Sometimes I See Double

March 5, 2013

Guest Post by Megan

Sometimes I still see double. It’s been almost four years since I held my twin sons in my arms for the first and the very last time. Will was born, and still is perfectly healthy. MJ fought a battle with a congenital diaphragmatic hernia (CDH) for 35 days before we were given the choice to let him die on an operating table or in our arms. We held him and we got one moment, which lasted a few hours to feel the weight of two infants in our arms.

The first year I swear I saw two babies every time I looked at Will. Very slowly MJ’s ghost seemed to fade from my mind as Will got older. The more time that passed the more we became parents to one living child and less parents of twins in which one died. We met new people and did new things and were completely focused on giving Will the childhood we longed to give two little boys.

We sacrificed a lot those first few years. Someone once told us that we had to ‘fake it till we would make it’. Somewhere around year three we started feeling like we were making it instead of faking it. Will, and now Maci Jayne- our rainbow baby, lack for nothing. They are spoiled in a way that only living children of bereaved parents can be.

Now Will is starting to understand and grasp that he is a twin to a brother he can only see in pictures. He likes to look at them and ask questions that we don’t have answers to. His eyes get so big and sad when he asks ‘Why is MJ in the sky? I want to see him.’ Those are questions that won’t ever be answered this side of Heaven.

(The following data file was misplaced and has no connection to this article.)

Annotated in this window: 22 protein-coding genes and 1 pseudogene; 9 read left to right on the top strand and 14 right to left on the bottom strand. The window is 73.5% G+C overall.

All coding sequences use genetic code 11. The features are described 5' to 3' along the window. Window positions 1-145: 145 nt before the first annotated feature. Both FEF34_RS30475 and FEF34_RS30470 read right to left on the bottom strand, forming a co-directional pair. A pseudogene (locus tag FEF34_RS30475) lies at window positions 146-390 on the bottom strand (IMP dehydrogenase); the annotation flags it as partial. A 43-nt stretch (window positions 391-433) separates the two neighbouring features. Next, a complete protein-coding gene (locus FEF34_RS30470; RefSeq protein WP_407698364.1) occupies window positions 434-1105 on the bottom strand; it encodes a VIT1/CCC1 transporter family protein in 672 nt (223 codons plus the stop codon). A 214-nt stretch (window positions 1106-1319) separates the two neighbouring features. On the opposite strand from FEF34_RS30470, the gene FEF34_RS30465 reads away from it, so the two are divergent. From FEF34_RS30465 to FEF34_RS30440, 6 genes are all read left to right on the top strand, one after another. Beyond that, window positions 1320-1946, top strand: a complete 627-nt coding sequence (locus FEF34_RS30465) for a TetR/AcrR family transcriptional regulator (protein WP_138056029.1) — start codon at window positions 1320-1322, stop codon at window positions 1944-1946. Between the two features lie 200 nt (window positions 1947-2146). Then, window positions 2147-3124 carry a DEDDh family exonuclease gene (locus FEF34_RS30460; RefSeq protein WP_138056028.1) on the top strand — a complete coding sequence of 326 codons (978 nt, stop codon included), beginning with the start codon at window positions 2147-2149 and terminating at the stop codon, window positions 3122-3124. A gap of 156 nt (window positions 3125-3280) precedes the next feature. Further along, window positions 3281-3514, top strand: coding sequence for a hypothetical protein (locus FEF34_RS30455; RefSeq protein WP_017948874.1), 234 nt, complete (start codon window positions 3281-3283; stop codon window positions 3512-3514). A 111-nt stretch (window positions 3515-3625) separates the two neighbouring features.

I wonder if we are doing it right. I wonder if we talk too much about MJ, or if we talk too little about him. I wonder if we are exposing him to a side of life that is far beyond his little minds comprehension. Especially when he asks if the zoo’s pregnant orangutan’s baby will go fly in the sky like MJ.

I suppose we can only do the best that we can, but really- what is the best that we can? Will and Maci seem happy. They laugh a lot and are both further socially and academically than where guidelines suggest they should be. So I suppose however we are doing it is working.

But I still sometimes see double when I look at Will. When he’s brushing his teeth, or running up the stairs, or when I kiss him goodnight I wonder how it would be to kiss two little heads in two little beds like I dreamed the moment the doctor said ‘Its twins!’ And the more Will asks questions the more I wonder what it could be like if he lived, and the more I long for what my mind sometimes tricks me into seeing.

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